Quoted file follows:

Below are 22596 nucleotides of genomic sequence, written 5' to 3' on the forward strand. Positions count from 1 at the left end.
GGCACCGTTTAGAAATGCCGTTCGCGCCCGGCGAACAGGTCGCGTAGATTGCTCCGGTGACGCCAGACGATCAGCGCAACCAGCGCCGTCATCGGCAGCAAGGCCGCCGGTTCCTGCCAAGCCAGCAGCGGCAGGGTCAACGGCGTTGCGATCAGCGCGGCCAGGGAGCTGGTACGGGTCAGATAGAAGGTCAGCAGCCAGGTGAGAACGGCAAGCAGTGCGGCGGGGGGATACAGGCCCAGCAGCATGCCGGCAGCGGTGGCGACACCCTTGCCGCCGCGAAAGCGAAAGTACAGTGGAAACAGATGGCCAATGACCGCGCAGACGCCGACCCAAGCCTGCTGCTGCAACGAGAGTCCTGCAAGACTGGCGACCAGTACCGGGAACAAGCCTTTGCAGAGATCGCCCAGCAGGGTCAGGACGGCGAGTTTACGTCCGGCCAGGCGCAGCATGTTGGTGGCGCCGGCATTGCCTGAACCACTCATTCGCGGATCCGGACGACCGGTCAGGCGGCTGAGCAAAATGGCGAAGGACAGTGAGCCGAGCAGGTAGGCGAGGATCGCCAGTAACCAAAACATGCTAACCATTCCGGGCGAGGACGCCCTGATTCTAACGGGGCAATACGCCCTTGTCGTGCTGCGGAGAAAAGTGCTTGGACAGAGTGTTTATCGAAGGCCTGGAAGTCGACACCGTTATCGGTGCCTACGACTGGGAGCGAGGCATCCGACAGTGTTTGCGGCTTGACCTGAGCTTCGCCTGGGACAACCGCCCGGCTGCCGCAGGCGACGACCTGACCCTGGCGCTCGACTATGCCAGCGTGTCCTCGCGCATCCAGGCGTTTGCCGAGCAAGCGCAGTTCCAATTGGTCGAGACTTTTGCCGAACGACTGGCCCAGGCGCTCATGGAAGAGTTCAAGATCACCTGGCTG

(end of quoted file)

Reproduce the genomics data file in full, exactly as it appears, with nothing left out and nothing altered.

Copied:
Below are 22596 nucleotides of genomic sequence, written 5' to 3' on the forward strand. Positions count from 1 at the left end.
GGCACCGTTTAGAAATGCCGTTCGCGCCCGGCGAACAGGTCGCGTAGATTGCTCCGGTGACGCCAGACGATCAGCGCAACCAGCGCCGTCATCGGCAGCAAGGCCGCCGGTTCCTGCCAAGCCAGCAGCGGCAGGGTCAACGGCGTTGCGATCAGCGCGGCCAGGGAGCTGGTACGGGTCAGATAGAAGGTCAGCAGCCAGGTGAGAACGGCAAGCAGTGCGGCGGGGGGATACAGGCCCAGCAGCATGCCGGCAGCGGTGGCGACACCCTTGCCGCCGCGAAAGCGAAAGTACAGTGGAAACAGATGGCCAATGACCGCGCAGACGCCGACCCAAGCCTGCTGCTGCAACGAGAGTCCTGCAAGACTGGCGACCAGTACCGGGAACAAGCCTTTGCAGAGATCGCCCAGCAGGGTCAGGACGGCGAGTTTACGTCCGGCCAGGCGCAGCATGTTGGTGGCGCCGGCATTGCCTGAACCACTCATTCGCGGATCCGGACGACCGGTCAGGCGGCTGAGCAAAATGGCGAAGGACAGTGAGCCGAGCAGGTAGGCGAGGATCGCCAGTAACCAAAACATGCTAACCATTCCGGGCGAGGACGCCCTGATTCTAACGGGGCAATACGCCCTTGTCGTGCTGCGGAGAAAAGTGCTTGGACAGAGTGTTTATCGAAGGCCTGGAAGTCGACACCGTTATCGGTGCCTACGACTGGGAGCGAGGCATCCGACAGTGTTTGCGGCTTGACCTGAGCTTCGCCTGGGACAACCGCCCGGCTGCCGCAGGCGACGACCTGACCCTGGCGCTCGACTATGCCAGCGTGTCCTCGCGCATCCAGGCGTTTGCCGAGCAAGCGCAGTTCCAATTGGTCGAGACTTTTGCCGAACGACTGGCCCAGGCGCTCATGGAAGAGTTCAAGATCACCTGGCTG